The Supreme Court of Pennsylvania has not faced the issue of whether or not the Pennsylvania Legislature intended that a jury trial be provided upon demand under the PHRA. However, Judge Montemuro of the Superior Court has held that "the legislature did not intend to create a right to demand a jury trial when it enacted § 962(c) of the PHRA." Murphy v. Cartex Corp., 377 Pa.Super. 181, 546 A.2d 1217, 1224 (1988). The basis of Judge Montemuro's holding appears to be that the PHRA is "modeled after Title VII of the Civil Rights Act of 1964," under which there is no right to a jury trial. Id., 546 A.2d at 1224. Although it is indeed true that the PHRA to a large extent reflects the aims and substance of Title VII, in deciding whether a statutory right to a jury trial exists, it is the remedial provisions of the two laws that are crucial. Lorillard, Div. of Loew's Theatres, Inc. v. Pons, 434 U.S. 575, 584, 98 S. Ct. 866, 872, 55 L. Ed. 2d 40 (1978).
In 1972, Congress amended Title VII to provide for bench trials exclusively in all Title VII actions. 42 U.S.C. § 2000e-5(f) (4). However, prior to that amendment, federal courts based their determinations that plaintiffs had no right to a jury trial under Title VII on the equitable nature of the remedial provisions of that act. See, e.g., Johnson v. Georgia Highway Express, Inc., 417 F.2d 1122, 1125 (5th *453 Cir.1969) (holding that back pay was an integral part of Title VII's equitable remedies and that, therefore, no right to jury trial existed).
Conversely, in Lorillard, Div. of Loew's Theatres, Inc. v. Pons, the United States Supreme Court's examination of the remedial provision of the Age Discrimination in Employment Act of 1967 ("ADEA"), led it to hold that plaintiffs do have a right to a jury trial under the ADEA. 434 U.S. 575, 584, 98 S. Ct. 866, 872, 55 L. Ed. 2d 40 (1978). In Lorillard, the United States Supreme Court recognized that there are important similarities between the aims and substantive prohibitions of the ADEA and Title VII, and that, in fact, "the prohibitions of the ADEA were derived in haec verba from Title VII." Id., 434 U.S. at 584, 98 S. Ct. at 872. Nevertheless, the Court explained that "in deciding whether a statutory right to jury trial exists, it is the remedial and procedural provisions of the two laws that are crucial and there we find significant differences." Id. The remedial provision of the ADEA, like that of the PHRA and unlike that of Title VII, "empowers a court to grant `legal or equitable relief.'" Id., 434 U.S. at 583, 98 S. Ct. at 871.
The term "legal" as it is used in § 962(c) carries with it considerable indicia of intent. As the United States Supreme Court explains in Lorillard:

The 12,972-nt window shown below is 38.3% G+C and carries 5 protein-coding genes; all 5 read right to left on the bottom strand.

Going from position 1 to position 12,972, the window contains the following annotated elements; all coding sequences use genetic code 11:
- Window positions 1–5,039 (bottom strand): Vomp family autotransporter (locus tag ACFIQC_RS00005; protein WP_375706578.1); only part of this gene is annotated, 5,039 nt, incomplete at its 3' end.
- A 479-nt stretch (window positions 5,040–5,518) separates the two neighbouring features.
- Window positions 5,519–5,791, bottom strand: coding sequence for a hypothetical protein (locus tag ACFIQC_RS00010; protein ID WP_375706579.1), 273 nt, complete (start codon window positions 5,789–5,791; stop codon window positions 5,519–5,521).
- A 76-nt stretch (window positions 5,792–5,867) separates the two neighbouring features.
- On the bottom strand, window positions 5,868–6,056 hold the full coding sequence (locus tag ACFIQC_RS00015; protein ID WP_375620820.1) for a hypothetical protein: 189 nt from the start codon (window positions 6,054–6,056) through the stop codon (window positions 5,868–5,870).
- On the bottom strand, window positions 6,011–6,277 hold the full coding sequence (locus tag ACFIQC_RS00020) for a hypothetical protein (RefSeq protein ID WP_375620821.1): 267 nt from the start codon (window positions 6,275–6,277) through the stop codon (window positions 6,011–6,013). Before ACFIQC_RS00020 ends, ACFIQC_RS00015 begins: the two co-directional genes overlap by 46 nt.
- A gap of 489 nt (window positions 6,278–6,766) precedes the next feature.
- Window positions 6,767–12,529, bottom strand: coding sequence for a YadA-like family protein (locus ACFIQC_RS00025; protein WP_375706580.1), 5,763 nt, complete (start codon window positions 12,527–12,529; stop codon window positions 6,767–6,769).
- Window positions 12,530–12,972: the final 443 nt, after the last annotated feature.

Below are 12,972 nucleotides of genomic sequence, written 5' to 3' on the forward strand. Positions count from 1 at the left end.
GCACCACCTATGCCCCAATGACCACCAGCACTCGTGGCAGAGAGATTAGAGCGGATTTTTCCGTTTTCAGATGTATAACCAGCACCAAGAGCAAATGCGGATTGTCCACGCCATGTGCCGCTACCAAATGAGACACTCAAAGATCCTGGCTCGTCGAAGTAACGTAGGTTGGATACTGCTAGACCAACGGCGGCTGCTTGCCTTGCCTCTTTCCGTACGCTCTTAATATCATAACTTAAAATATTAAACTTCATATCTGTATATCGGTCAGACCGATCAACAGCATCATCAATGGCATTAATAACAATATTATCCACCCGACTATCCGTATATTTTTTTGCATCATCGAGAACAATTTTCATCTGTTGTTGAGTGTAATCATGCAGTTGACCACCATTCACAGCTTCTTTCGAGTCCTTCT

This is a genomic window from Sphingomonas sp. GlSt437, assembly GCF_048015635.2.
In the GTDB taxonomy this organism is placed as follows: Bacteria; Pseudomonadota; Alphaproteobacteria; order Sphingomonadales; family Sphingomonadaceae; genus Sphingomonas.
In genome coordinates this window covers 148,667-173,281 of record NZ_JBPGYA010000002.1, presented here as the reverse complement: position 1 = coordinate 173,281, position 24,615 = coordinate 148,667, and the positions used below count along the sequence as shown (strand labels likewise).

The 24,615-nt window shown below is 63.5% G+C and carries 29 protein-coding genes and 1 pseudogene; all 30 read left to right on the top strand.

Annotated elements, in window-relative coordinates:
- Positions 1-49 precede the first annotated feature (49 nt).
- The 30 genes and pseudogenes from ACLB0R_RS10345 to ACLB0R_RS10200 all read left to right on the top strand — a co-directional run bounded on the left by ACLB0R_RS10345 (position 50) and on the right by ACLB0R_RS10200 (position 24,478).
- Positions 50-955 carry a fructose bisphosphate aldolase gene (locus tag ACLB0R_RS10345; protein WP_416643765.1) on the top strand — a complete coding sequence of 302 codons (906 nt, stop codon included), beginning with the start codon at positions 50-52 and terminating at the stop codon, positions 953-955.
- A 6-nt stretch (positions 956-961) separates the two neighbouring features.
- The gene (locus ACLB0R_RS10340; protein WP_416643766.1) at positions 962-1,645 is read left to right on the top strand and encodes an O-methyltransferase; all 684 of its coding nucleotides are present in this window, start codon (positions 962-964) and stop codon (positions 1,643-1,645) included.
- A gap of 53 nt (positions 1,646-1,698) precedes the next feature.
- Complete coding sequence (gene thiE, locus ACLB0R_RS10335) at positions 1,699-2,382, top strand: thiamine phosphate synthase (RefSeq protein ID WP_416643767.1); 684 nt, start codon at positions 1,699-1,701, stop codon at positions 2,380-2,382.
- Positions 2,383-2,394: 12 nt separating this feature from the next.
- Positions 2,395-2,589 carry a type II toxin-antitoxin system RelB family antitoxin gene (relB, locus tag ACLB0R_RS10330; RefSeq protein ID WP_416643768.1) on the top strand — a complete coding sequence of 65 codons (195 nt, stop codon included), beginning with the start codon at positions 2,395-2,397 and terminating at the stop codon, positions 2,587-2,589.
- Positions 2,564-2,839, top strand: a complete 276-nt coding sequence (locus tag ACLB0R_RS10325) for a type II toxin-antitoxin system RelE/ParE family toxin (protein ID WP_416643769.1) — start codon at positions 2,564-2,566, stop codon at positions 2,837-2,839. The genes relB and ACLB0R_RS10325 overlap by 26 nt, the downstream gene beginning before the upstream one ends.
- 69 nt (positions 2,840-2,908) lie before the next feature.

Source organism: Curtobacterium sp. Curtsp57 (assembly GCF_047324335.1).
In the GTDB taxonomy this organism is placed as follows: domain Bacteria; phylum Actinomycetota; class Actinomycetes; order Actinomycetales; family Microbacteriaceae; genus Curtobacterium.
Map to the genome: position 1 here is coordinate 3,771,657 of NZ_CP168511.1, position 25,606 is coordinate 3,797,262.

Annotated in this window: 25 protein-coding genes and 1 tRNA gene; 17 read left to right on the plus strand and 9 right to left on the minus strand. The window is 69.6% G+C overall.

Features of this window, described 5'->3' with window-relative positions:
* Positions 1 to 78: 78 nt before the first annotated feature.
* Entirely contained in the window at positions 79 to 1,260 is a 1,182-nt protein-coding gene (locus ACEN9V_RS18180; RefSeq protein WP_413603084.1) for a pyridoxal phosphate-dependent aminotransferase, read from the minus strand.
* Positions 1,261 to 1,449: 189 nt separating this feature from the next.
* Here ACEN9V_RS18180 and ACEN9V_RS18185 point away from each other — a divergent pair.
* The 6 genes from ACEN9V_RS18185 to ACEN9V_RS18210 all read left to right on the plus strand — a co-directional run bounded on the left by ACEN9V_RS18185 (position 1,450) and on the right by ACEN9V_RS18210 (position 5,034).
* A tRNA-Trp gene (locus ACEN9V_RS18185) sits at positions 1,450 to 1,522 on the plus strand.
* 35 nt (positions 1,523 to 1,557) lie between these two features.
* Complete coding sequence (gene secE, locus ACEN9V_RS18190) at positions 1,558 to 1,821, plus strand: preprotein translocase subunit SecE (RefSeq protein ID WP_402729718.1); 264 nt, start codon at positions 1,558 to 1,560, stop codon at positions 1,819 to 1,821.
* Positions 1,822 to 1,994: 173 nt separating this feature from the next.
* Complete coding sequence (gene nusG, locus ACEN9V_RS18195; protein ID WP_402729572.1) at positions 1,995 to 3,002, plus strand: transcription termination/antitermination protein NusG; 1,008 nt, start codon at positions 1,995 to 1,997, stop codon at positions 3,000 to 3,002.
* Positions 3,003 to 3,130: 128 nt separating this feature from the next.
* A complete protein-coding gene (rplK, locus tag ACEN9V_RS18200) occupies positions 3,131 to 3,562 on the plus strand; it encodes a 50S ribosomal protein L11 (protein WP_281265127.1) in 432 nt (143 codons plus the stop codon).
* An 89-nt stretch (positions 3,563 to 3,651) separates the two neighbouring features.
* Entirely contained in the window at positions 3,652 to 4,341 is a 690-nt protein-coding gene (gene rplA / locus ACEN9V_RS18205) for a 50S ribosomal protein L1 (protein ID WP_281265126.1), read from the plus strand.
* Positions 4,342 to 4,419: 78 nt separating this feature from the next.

The word "legal" is a term of art: In cases in which legal relief is available and legal rights are determined, the Seventh Amendment provides a right to jury trial.
* * * * * *
We can infer, therefore, that by providing specifically for "legal" relief, Congress knew the significance of the term "legal," and intended that there would be a jury trial on demand....
434 U.S. 575, 583, 98 S. Ct. 866, 871, 55 L. Ed. 2d 40 (1978).
The Pennsylvania Human Relations Act contains the following remedial provision in § 962(c):
.... If the court finds that the respondent has engaged in or is engaging in an unlawful discriminatory practice charged in the complaint, the court shall enjoin the respondent from engaging in such unlawful discriminatory practice and order affirmative action which may include, but is not limited to, reinstatement or hiring of employes, granting of back pay, or any other legal or equitable relief as the court deems appropriate.
Pa.Stat.Ann.tit. 43, § 962(c) (Purdon 1964 & Supp.1990) (emphasis added).
The Supreme Court of Pennsylvania has already interpreted this provision to provide for legal relief in the form of damages, specifically, damages for humiliation and mental anguish. Pennsylvania Human Relations Commission v. Zamantakis, 478 Pa. 454, 387 A.2d 70, 73 (1978). This Court predicts that the Supreme Court of Pennsylvania, having recognized the availability of legal relief under the PHRA, would follow the analysis of the United States Supreme Court in Lorillard and would recognize the intent of the Pennsylvania Legislature to make a jury trial available under the PHRA. This Court predicts that the Supreme Court of Pennsylvania would rule that the Pennsylvania Legislature, in fashioning the PHRA with such sweeping remedial purpose and language, knew the significance of the inclusion of "legal" remedies and the determination of "legal" rights under the PHRA, and that, in providing for such, the legislature intended that there be a right to jury trial under the PHRA.
The Court notes that the defendant cites Bereda v. Pickering Creek Industrial Park, Inc., 865 F.2d 49 (3d Cir. 1989), in support of its motion to strike plaintiff's jury demand. Although in Bereda, the Court of Appeals does state that "neither Title VII nor the PHRA provide for trial by jury as a matter of right", 865 F.2d at 52, the Court found it unnecessary to decide the issue of whether a party claiming "legal damages" is entitled to a jury trial under the PHRA.
b. Seventh Amendment
Even if this Court were to determine that the state legislature did not intend *454 plaintiffs to have a right to jury trial under the PHRA, this Court's analysis could not end there. Cox, 861 F.2d at 393. The right to a jury trial in the federal courts "is to be determined as a matter of federal law in diversity as well as other actions." Simler v. Conner, 372 U.S. 221, 222, 83 S. Ct. 609, 610, 9 L. Ed. 2d 691 (1963).
The federal policy favoring jury trials is of historic and continuing strength. Only through a holding that the jury-trial right is to be determined according to federal law can the uniformity in its exercise which is demanded by the Seventh Amendment be achieved. In diversity cases, of course, the substantive dimension of the claim asserted finds its source in state law, but the characterization of that state-created claim as legal or equitable for purposes of whether a right to jury trial is indicated must be made by recourse to federal law.